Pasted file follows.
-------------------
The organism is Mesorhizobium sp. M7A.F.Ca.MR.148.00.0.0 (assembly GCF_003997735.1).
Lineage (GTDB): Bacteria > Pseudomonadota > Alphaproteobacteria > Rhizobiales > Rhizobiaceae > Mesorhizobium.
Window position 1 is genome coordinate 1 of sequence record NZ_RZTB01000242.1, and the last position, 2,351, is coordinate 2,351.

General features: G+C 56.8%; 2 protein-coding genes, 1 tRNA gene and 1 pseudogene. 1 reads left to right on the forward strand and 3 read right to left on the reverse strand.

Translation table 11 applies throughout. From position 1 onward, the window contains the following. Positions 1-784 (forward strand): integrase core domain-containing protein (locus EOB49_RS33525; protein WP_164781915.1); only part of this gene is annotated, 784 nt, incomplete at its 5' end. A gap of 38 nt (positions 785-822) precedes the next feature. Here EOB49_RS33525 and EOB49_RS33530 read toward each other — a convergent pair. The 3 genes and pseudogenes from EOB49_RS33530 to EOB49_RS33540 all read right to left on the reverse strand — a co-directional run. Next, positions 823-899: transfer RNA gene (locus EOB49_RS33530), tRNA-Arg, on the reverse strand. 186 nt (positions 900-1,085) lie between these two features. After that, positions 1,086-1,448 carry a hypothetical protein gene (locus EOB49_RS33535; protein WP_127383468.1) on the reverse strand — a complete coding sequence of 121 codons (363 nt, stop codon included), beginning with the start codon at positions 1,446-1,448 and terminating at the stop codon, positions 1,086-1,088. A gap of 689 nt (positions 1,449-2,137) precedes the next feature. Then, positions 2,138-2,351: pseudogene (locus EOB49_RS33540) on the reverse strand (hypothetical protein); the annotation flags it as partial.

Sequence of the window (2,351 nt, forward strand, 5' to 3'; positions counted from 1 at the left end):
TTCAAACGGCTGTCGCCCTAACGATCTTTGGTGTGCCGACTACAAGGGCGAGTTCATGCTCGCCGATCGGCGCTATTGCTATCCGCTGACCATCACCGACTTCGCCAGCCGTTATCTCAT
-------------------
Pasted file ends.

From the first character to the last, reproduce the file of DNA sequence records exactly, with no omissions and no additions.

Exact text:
The organism is Mesorhizobium sp. M7A.F.Ca.MR.148.00.0.0 (assembly GCF_003997735.1).
Lineage (GTDB): Bacteria > Pseudomonadota > Alphaproteobacteria > Rhizobiales > Rhizobiaceae > Mesorhizobium.
Window position 1 is genome coordinate 1 of sequence record NZ_RZTB01000242.1, and the last position, 2,351, is coordinate 2,351.

General features: G+C 56.8%; 2 protein-coding genes, 1 tRNA gene and 1 pseudogene. 1 reads left to right on the forward strand and 3 read right to left on the reverse strand.

Translation table 11 applies throughout. From position 1 onward, the window contains the following. Positions 1-784 (forward strand): integrase core domain-containing protein (locus EOB49_RS33525; protein WP_164781915.1); only part of this gene is annotated, 784 nt, incomplete at its 5' end. A gap of 38 nt (positions 785-822) precedes the next feature. Here EOB49_RS33525 and EOB49_RS33530 read toward each other — a convergent pair. The 3 genes and pseudogenes from EOB49_RS33530 to EOB49_RS33540 all read right to left on the reverse strand — a co-directional run. Next, positions 823-899: transfer RNA gene (locus EOB49_RS33530), tRNA-Arg, on the reverse strand. 186 nt (positions 900-1,085) lie between these two features. After that, positions 1,086-1,448 carry a hypothetical protein gene (locus EOB49_RS33535; protein WP_127383468.1) on the reverse strand — a complete coding sequence of 121 codons (363 nt, stop codon included), beginning with the start codon at positions 1,446-1,448 and terminating at the stop codon, positions 1,086-1,088. A gap of 689 nt (positions 1,449-2,137) precedes the next feature. Then, positions 2,138-2,351: pseudogene (locus EOB49_RS33540) on the reverse strand (hypothetical protein); the annotation flags it as partial.

Sequence of the window (2,351 nt, forward strand, 5' to 3'; positions counted from 1 at the left end):
TTCAAACGGCTGTCGCCCTAACGATCTTTGGTGTGCCGACTACAAGGGCGAGTTCATGCTCGCCGATCGGCGCTATTGCTATCCGCTGACCATCACCGACTTCGCCAGCCGTTATCTCAT